Student Wins Right to Stay in School
NORWOOD, Ohio (AP) _ A straight-A student likely to be class valedictorian can stay in Norwood High School through graduation even though the school district expelled him over a residency dispute, a judge has ruled.
″The other students at school all think this is ridiculous,″ said the student, John Fenton, 17. ″A couple of kids behind me in the class standings have offered to come in and testify that they know I live in Norwood.″
Hamilton County Common Pleas Judge Richard Niehaus on Thursday ordered the Norwood school district to return Fenton to class until the appeals process is completed, which Niehaus said could take the rest of the school year.
The judge said his ruling, which said Fention had been denied due process by the expulsion, effectively will keep Fenton in Norwood High through graduation.
School district officials had contended Fenton lives in Delhi Township, not Norwood. Fenton sued the district and Superintendent David Query.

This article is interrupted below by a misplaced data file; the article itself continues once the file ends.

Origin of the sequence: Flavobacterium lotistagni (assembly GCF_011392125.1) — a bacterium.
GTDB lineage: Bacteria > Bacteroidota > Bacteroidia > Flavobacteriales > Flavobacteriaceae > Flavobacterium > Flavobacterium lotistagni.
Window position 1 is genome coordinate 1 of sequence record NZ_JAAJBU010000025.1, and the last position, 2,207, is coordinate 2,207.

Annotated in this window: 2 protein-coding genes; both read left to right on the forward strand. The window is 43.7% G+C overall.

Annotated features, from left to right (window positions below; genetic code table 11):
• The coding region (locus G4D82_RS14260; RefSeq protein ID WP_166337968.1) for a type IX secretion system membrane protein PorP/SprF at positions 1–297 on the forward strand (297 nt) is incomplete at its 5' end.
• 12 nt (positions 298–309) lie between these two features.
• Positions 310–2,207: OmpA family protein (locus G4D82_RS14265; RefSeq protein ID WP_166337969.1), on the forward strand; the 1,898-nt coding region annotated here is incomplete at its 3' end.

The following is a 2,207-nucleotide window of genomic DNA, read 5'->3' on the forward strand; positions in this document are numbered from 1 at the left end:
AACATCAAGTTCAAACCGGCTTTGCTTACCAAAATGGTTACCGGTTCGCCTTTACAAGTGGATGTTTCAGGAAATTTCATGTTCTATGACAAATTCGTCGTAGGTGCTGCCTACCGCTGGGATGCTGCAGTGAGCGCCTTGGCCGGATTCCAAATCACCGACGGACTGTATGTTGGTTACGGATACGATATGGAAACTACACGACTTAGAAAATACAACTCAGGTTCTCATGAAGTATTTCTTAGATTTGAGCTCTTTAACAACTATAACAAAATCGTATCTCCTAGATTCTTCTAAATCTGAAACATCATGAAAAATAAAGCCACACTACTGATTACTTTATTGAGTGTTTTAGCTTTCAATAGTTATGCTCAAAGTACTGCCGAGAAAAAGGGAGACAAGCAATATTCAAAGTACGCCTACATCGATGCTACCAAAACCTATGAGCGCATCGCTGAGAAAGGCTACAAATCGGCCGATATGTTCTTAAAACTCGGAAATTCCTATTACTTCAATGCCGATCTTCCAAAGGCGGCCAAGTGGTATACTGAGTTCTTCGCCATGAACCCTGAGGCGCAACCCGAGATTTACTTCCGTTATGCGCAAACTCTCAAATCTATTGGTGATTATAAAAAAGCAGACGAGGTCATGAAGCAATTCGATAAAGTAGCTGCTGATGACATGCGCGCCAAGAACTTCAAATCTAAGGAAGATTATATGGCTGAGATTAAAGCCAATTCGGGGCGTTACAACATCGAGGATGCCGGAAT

Paul Berninger, lawyer for the school district, said administrators do not want to lose Fenton. Berninger said pressure from unidentified residents had forced the administration to notify the Fentons the teen-ager would not be permitted to attend classes in Norwood after Friday.
″If he meets the requirements of residency, we’d be pleased to have him, and he will be the valedictorian,″ Berninger told the judge.
His family lived in Norwood until last summer when the father, the Rev. Thomas Fenton, became pastor of a Baptist church in Delhi Township. On advice from the district, the family rented an apartment in Norwood so their son could remain in Norwood High School. The family wanted to avoid a transfer they thought might hurt John Fenton’s academic standing.
He lived alone in the apartment from Aug. 30 until October, when school officials said the law required the teen-ager to live with a parent. The boy’s mother, Janice, moved into the apartment five nights a week.
On Oct. 18, Fenton fell asleep at the wheel after returning from Norwood High’s homecoming dance and his car hit a utility pole. A newspaper account that reported he was driving to his home in Delhi Township prompted a complaint to the superintendent, the elder Fenton said.